All this is to say that when I watched the film, I had no distraction or concern that the genocide had taken place. However, I was bothered somewhat by the implication that Turkey during the dying days of the Ottoman empire and even the beginnings of the Young Turk takeover in the aftermath of the disastrous Turko-Russian War largely waged in the Balkans in 1912, was simply a prosperous multicultural society. It certainly had that appearance. But just as there had been early warnings of a genocide in Rwanda with some trial efforts at mass slaughter, the warnings in Turkey were far clearer with the slaughter of 100,000 to 300,000 Armenians in the massacres of 1894-95 by the paramilitary Hamidye (the Interahamwe militias were used in Rwanda) and the 10,000–30,000 murdered by units of the armed forces in the Adana massacre of March-April 1909. However, as most scholars point out, a pogrom does not constitute a genocide. But pogroms can be precursors.

Thus, the film is correct in dating the formal start of the genocide to 24 April 1915 when several hundred Armenian professionals and intellectuals were rounded up and interned, with the vast majority eventually being killed. Second, the film depicts the second stage of the genocide when young Armenian (as well as Assyrian and Greek Christian) males from their teens to their forties were arrested, subjected to forced labour and murdered en masse in the process. The third phase of the slaughter portrays whole Armenian villages and towns put to the torch and Armenian older men, women and children set out on a forced march to Syria, where, on route, the vast majority perished in the desert which they attempted to cross with inadequate supplies of food and water. In the finale, the film portrays the brave and victorious Armenian 53-day self-defence by the Armenians from the villages of Kabusia (Kaboussieh), Yoghunoluk, Bitias, Vakef, Kheter Bey (Khodr Bey) and Haji Habibli  at the mountain, Musa Daği (ironically, Moses’ Mountain) recorded in Franz Werfel’s  novel, The Forty Days of Musa Dagh, until over 4,000 Armenians were rescued by the French navy.

The genocidal scenes are handled with mastery by the director, Terry George, and constitute a complement to the beauty and variety and richness of Constantinople before the war. Terry George entered this project with a stellar reputation from directing Hotel Rwanda and, before that, Some Mother’s Son (1991) about the 1981 IRA prisoner hunger strike, In the Name of the Father (1993) and The Boxer (1997), the latter two both starring Daniel Day Lewis. Unlike these depictions of the troubles in Northern Ireland, The Promise is directed on an epic scale with wonderful crowd scenes varying from the throngs in the markets of Istanbul to the forced labourers to the mass deportations in cattle cars and the forced march of the Armenian inhabitants of towns and villages. The leads portrayed by Oscar Isaac as Mikael Poghosian, an apothecary with a determination to become a doctor, Charlotte Le Bon as the vivacious and vibrant Ana, and Christian Bale as the famous American journalist, Chris Meyers.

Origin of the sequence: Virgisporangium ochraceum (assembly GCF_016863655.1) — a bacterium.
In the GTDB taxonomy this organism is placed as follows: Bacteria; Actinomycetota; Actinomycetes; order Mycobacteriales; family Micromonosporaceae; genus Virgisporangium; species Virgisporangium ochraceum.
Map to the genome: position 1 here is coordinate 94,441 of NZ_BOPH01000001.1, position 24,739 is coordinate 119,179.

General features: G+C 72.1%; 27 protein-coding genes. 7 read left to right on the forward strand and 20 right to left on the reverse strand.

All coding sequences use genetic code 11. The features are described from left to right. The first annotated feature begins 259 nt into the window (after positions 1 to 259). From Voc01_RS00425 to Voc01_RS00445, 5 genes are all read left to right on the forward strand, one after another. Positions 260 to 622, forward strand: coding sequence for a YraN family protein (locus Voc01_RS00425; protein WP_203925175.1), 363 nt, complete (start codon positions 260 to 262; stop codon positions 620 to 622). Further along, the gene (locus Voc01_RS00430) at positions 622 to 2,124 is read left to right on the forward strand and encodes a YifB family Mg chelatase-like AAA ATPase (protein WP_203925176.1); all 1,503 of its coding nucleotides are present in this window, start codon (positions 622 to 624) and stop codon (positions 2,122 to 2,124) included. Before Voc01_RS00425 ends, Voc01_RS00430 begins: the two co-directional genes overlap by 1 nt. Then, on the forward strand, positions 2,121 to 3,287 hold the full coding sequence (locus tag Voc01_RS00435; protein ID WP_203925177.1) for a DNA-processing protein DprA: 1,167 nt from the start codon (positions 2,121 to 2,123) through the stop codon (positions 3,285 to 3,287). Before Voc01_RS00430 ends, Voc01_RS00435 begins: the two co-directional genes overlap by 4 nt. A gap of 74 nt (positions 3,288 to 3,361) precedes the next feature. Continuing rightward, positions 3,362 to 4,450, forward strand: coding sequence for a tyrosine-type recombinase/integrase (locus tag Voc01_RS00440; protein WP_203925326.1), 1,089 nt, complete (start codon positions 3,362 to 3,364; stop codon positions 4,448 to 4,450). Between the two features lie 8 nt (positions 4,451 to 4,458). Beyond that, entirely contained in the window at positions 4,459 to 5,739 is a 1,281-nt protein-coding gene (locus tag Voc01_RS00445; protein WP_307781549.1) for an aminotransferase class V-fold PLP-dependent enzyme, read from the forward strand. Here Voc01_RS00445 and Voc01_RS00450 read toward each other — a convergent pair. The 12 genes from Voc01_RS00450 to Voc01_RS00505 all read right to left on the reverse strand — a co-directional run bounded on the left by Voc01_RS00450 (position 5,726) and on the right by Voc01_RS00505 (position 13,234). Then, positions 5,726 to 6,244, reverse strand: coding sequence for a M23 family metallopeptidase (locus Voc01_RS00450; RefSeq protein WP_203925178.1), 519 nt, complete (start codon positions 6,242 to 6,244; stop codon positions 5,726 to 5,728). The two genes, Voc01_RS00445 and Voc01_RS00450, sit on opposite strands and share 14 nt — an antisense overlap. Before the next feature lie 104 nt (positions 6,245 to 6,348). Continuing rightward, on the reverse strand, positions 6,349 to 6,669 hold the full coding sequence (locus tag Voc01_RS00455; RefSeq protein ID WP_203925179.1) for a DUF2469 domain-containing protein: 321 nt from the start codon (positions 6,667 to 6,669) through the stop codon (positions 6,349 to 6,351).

So what is wrong with the film? Why is it not the Armenian equivalent to Schindler’s List? It is certainly not the cinematography which is gorgeous – perhaps all-too-gorgeous, even in the scenes about the flight. Unlike Atom Egoyan’s 2003 imperfect movie Ararat, also on the Armenian genocide, the flaw in The Promise is in the script co-written by Terry George and Robin Swicord. The weakness is not because they used a romantic triangle among the three to anchor the film in the personal, but because the triangle remains too central when the belated portrayal of the genocide begins. Further, it turns into a contrived and cloying series of segments through the latter half of the movie. Finally, and I could not figure why, there is almost no sexual chemistry between Ana and Mikael.

Some reviewers that I read this morning found this simply to be a distraction. For other reviewers, it spoiled the film. While I agree with the consensus on the sentimental and manipulated personal narrative at the core of the film, the power of the portrayal of the genocide, the brilliant directing and cinematography, and the wonderful acting, even though the character of Mikael Poghosian is too much of a goody-two-shoes for me, the events and their portrayal more than make up for this lapse so that I was mesmerized by the film and would have rated it much higher than the negative and barely positive reviews that I read.